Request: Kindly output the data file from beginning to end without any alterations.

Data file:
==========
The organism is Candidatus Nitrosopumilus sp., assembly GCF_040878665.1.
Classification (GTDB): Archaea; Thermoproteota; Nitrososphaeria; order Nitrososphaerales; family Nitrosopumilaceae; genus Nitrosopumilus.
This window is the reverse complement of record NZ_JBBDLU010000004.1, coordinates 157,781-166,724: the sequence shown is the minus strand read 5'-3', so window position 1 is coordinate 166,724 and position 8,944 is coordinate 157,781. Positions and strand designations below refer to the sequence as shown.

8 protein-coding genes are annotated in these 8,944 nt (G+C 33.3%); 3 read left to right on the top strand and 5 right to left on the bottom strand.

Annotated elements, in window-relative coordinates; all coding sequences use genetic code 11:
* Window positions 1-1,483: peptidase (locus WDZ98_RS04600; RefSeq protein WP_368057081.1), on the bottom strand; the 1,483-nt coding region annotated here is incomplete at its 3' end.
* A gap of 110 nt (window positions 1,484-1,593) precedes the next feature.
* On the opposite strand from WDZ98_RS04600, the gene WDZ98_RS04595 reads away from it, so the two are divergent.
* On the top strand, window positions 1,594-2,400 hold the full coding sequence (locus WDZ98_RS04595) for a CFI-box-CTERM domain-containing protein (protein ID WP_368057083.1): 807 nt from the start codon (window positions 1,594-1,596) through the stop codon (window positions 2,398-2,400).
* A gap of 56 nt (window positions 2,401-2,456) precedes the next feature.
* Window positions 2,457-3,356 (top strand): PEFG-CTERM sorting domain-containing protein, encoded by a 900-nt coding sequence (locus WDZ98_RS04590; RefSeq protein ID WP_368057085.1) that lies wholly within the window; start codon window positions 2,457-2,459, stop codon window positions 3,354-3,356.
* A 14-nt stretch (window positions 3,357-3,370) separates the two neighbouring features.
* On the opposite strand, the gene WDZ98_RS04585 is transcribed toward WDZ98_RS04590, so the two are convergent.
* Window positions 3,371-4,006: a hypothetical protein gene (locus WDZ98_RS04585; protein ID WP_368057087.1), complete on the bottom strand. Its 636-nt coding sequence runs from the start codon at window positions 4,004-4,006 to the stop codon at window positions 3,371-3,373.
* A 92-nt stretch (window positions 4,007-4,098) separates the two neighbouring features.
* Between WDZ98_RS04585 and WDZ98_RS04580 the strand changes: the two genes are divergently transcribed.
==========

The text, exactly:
The organism is Candidatus Nitrosopumilus sp., assembly GCF_040878665.1.
Classification (GTDB): Archaea; Thermoproteota; Nitrososphaeria; order Nitrososphaerales; family Nitrosopumilaceae; genus Nitrosopumilus.
This window is the reverse complement of record NZ_JBBDLU010000004.1, coordinates 157,781-166,724: the sequence shown is the minus strand read 5'-3', so window position 1 is coordinate 166,724 and position 8,944 is coordinate 157,781. Positions and strand designations below refer to the sequence as shown.

8 protein-coding genes are annotated in these 8,944 nt (G+C 33.3%); 3 read left to right on the top strand and 5 right to left on the bottom strand.

Annotated elements, in window-relative coordinates; all coding sequences use genetic code 11:
* Window positions 1-1,483: peptidase (locus WDZ98_RS04600; RefSeq protein WP_368057081.1), on the bottom strand; the 1,483-nt coding region annotated here is incomplete at its 3' end.
* A gap of 110 nt (window positions 1,484-1,593) precedes the next feature.
* On the opposite strand from WDZ98_RS04600, the gene WDZ98_RS04595 reads away from it, so the two are divergent.
* On the top strand, window positions 1,594-2,400 hold the full coding sequence (locus WDZ98_RS04595) for a CFI-box-CTERM domain-containing protein (protein ID WP_368057083.1): 807 nt from the start codon (window positions 1,594-1,596) through the stop codon (window positions 2,398-2,400).
* A gap of 56 nt (window positions 2,401-2,456) precedes the next feature.
* Window positions 2,457-3,356 (top strand): PEFG-CTERM sorting domain-containing protein, encoded by a 900-nt coding sequence (locus WDZ98_RS04590; RefSeq protein ID WP_368057085.1) that lies wholly within the window; start codon window positions 2,457-2,459, stop codon window positions 3,354-3,356.
* A 14-nt stretch (window positions 3,357-3,370) separates the two neighbouring features.
* On the opposite strand, the gene WDZ98_RS04585 is transcribed toward WDZ98_RS04590, so the two are convergent.
* Window positions 3,371-4,006: a hypothetical protein gene (locus WDZ98_RS04585; protein ID WP_368057087.1), complete on the bottom strand. Its 636-nt coding sequence runs from the start codon at window positions 4,004-4,006 to the stop codon at window positions 3,371-3,373.
* A 92-nt stretch (window positions 4,007-4,098) separates the two neighbouring features.
* Between WDZ98_RS04585 and WDZ98_RS04580 the strand changes: the two genes are divergently transcribed.